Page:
Yet the Biden administration has expressed grave concern with rising prices in the gasoline and food sectors, among others, and recently specifically requested that the FTC investigate oil and gas companies for conduct that might be causing high gasoline prices. Khan has announced increased efforts to pursue “collusive practices” among oil and gas companies, and other parts of the administration are examining food prices, although most of the efforts appear directed at preventing further consolidation in each industry. The administration is clearly looking at what conduct implicating antitrust concerns may fuel increased prices, be it interdependent pricing by a small group of companies in a consolidated industry, price signalling, exclusive dealing contracts or other practices that may allow for coordinated and unjustified price increases.
The FTC may attempt to use its power to condemn “unfair acts and practices” to attack such matters, but the Carter administration’s unsuccessful efforts to attack oligopolistic pricing in the cereal industry approximately 45 years ago should provide a cautionary tale. In that case, the FTC undertook what was seen as a test as to whether the FTC Act could be used to prohibit oligopolies from controlling markets. However, after years of administrative litigation, the FTC itself voted to abandon the case.
Some of the FTC’s recent moves have focused on increased enforcement of traditional antitrust violations, such as its recent expansion of its criminal referral programme. Independent of the FTC’s efforts, the Department of Justice has been pursuing price-fixing cases in the chicken broiler industry and a merger in the sugar industry, and there has been private litigation challenging collusion in the pork, beef and turkey industries. Actual cartel cases will remain the low-hanging fruit of the antitrust world and can be expected to be pursued aggressively, as they are in most administrations. However, given the progressive efforts of this administration, it is anticipated that changes will not be limited to increased investigation and enforcement of low-hanging fruit. Instead, creative theories that would bring more conduct within the boundaries of antitrust law, particularly in the pricing arena, are likely.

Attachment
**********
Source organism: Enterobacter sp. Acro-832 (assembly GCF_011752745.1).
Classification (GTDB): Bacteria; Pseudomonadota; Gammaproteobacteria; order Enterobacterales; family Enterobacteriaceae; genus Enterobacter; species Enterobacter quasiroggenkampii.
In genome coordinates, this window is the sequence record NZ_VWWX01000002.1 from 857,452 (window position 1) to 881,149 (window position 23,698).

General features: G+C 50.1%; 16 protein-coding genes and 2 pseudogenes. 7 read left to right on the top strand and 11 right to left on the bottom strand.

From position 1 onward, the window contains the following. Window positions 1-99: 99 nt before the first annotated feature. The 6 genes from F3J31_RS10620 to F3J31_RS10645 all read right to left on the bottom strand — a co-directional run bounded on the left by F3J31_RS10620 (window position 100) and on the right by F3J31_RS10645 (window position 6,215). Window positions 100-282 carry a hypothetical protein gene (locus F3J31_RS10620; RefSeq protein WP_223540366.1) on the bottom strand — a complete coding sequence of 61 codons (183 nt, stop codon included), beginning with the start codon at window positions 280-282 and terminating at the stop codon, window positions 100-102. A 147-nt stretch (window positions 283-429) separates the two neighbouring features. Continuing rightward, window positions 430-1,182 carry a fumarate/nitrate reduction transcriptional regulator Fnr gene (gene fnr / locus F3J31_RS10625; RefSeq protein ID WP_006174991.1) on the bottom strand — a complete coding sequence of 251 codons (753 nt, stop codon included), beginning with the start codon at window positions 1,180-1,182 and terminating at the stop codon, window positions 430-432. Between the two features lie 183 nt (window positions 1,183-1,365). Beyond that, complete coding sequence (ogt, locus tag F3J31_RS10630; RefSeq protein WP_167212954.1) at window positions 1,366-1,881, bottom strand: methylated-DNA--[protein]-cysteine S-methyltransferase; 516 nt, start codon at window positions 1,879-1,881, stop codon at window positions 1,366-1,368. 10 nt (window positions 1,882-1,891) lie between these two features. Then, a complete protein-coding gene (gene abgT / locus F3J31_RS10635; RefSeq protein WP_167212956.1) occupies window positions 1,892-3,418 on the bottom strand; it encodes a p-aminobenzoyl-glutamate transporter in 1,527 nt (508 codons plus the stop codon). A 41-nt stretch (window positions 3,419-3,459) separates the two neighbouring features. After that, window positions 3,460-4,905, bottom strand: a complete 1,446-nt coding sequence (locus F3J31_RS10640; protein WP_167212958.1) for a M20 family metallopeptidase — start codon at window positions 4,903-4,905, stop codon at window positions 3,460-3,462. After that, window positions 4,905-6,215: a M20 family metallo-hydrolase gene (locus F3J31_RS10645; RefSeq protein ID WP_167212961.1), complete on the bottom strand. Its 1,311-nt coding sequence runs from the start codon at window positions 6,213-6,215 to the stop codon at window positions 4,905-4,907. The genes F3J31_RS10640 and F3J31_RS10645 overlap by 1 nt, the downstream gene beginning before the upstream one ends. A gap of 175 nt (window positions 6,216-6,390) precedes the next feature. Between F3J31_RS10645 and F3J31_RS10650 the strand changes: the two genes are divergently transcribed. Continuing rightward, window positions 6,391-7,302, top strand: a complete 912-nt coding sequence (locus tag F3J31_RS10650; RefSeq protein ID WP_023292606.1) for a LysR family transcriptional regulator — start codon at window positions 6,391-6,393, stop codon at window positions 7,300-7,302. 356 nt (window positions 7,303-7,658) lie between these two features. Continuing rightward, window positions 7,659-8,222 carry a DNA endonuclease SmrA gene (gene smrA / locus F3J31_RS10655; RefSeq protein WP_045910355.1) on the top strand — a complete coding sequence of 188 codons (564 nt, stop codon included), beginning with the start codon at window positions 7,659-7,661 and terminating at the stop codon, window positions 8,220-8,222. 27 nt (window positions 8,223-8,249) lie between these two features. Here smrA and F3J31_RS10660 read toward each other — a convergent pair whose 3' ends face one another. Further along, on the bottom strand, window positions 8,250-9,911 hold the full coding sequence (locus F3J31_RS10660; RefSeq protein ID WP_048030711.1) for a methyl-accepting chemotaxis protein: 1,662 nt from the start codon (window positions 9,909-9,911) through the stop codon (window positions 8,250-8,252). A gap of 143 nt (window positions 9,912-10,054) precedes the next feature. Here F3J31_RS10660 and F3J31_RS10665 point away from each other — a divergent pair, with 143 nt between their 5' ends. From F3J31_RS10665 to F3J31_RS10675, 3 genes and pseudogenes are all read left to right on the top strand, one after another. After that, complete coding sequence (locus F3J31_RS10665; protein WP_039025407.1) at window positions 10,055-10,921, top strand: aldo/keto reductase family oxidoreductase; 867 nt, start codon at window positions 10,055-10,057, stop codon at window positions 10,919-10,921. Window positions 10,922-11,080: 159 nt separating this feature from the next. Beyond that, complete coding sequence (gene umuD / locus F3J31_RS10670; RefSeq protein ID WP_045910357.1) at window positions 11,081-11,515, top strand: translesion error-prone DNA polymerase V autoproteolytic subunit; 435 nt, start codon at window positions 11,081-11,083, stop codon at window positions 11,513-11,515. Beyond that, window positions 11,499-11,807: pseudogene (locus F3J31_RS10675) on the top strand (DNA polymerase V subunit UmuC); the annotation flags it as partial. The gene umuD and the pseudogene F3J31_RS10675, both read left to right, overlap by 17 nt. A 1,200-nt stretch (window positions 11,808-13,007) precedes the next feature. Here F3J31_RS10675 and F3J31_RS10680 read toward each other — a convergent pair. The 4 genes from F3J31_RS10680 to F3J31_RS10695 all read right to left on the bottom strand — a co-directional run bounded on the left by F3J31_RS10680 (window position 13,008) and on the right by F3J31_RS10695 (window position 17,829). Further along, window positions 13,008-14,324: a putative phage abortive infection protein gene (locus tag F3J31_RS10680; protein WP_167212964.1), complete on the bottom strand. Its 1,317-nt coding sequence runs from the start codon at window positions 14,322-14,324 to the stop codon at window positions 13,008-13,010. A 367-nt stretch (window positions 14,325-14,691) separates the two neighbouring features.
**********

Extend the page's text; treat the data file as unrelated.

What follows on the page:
Given the vast amounts of attention that antitrust has been receiving, combined with substantial concern with rising prices, greater attention is likely to be paid to pricing practices. This in turn suggests that companies selling in highly concentrated markets as well as companies with high shares in a relatively unconcentrated markets should recognise that they will be increasingly attractive antitrust targets to the extent that they engage in pricing behaviour that raises red flags. Such behaviour can include pricing too low where it has the effect of discouraging competition, charging competing customers different prices or even charging too high a price where not readily justified by increased costs.
This content was originally published on December 9, 2021, via the International Law Office (ILO) newsletter. It can be found here: Progressive antitrust agenda on pricing: silence before the storm?
ILO delivers expert legal commentary, in the form of concise weekly newsletter emails, to senior corporate counsel and law firm partners worldwide. Free to receive, the ILO newsletters have been providing tailored, quality-assured updates on global legal developments to more than 70,000 registered subscribers since 1998. ILO content is generated in collaboration with over 500 of the world’s leading experts and covers more than 100 jurisdictions.